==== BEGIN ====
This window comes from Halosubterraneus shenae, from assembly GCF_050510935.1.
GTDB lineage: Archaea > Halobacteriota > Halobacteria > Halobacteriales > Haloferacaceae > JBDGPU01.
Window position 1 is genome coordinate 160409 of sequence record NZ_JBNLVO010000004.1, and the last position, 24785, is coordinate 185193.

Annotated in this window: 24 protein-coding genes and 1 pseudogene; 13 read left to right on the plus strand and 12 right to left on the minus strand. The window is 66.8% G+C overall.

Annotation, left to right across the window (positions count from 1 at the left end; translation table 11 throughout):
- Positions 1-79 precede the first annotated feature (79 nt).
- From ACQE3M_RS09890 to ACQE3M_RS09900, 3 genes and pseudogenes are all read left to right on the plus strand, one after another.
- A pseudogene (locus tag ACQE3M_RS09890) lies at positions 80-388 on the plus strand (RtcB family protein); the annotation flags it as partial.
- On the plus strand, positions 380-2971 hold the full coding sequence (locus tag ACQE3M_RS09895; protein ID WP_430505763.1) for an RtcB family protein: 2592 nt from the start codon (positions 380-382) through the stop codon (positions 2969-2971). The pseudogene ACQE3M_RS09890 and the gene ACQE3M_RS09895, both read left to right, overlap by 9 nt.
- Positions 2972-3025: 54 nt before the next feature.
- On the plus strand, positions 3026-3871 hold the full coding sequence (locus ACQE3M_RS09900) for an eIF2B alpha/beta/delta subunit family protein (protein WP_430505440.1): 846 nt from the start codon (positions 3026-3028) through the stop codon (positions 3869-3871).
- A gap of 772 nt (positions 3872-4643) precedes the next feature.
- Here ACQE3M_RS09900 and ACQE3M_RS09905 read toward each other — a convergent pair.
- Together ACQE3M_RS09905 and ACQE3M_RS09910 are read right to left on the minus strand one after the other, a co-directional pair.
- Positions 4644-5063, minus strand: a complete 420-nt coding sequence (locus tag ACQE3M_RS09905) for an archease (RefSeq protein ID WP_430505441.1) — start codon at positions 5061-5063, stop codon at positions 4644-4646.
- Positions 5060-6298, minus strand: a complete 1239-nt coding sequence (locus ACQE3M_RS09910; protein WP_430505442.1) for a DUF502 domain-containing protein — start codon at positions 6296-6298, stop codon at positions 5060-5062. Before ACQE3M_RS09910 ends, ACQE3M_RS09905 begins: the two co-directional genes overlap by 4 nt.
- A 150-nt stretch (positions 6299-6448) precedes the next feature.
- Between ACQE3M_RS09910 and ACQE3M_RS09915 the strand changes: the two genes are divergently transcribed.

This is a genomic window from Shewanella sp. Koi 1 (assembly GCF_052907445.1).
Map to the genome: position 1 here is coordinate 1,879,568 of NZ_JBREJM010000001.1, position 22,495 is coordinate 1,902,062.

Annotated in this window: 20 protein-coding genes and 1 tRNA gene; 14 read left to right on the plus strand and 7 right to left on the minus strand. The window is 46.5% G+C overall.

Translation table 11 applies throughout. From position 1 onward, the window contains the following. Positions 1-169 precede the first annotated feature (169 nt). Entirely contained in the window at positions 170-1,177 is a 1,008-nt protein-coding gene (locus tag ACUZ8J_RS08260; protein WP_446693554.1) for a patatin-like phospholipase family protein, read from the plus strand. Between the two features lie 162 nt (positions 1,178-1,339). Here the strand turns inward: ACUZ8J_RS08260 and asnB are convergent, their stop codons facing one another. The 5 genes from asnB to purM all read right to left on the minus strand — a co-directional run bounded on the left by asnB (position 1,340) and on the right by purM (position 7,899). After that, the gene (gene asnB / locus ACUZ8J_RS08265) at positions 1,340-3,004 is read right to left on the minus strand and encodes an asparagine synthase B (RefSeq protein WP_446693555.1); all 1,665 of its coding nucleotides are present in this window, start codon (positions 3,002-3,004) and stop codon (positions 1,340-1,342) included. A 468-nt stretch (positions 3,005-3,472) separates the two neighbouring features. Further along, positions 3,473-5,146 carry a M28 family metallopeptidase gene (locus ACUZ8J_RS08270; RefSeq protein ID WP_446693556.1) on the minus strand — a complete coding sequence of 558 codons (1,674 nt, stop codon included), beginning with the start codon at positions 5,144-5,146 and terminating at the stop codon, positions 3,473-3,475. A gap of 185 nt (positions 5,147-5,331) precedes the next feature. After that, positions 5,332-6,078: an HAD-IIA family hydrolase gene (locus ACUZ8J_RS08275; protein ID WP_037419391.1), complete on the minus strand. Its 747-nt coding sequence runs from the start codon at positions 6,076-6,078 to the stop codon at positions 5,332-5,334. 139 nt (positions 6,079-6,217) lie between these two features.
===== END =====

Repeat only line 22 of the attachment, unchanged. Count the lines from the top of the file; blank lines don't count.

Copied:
Translation table 11 applies throughout. From position 1 onward, the window contains the following. Positions 1-169 precede the first annotated feature (169 nt). Entirely contained in the window at positions 170-1,177 is a 1,008-nt protein-coding gene (locus tag ACUZ8J_RS08260; protein WP_446693554.1) for a patatin-like phospholipase family protein, read from the plus strand. Between the two features lie 162 nt (positions 1,178-1,339). Here the strand turns inward: ACUZ8J_RS08260 and asnB are convergent, their stop codons facing one another. The 5 genes from asnB to purM all read right to left on the minus strand — a co-directional run bounded on the left by asnB (position 1,340) and on the right by purM (position 7,899). After that, the gene (gene asnB / locus ACUZ8J_RS08265) at positions 1,340-3,004 is read right to left on the minus strand and encodes an asparagine synthase B (RefSeq protein WP_446693555.1); all 1,665 of its coding nucleotides are present in this window, start codon (positions 3,002-3,004) and stop codon (positions 1,340-1,342) included. A 468-nt stretch (positions 3,005-3,472) separates the two neighbouring features. Further along, positions 3,473-5,146 carry a M28 family metallopeptidase gene (locus ACUZ8J_RS08270; RefSeq protein ID WP_446693556.1) on the minus strand — a complete coding sequence of 558 codons (1,674 nt, stop codon included), beginning with the start codon at positions 5,144-5,146 and terminating at the stop codon, positions 3,473-3,475. A gap of 185 nt (positions 5,147-5,331) precedes the next feature. After that, positions 5,332-6,078: an HAD-IIA family hydrolase gene (locus ACUZ8J_RS08275; protein ID WP_037419391.1), complete on the minus strand. Its 747-nt coding sequence runs from the start codon at positions 6,076-6,078 to the stop codon at positions 5,332-5,334. 139 nt (positions 6,079-6,217) lie between these two features.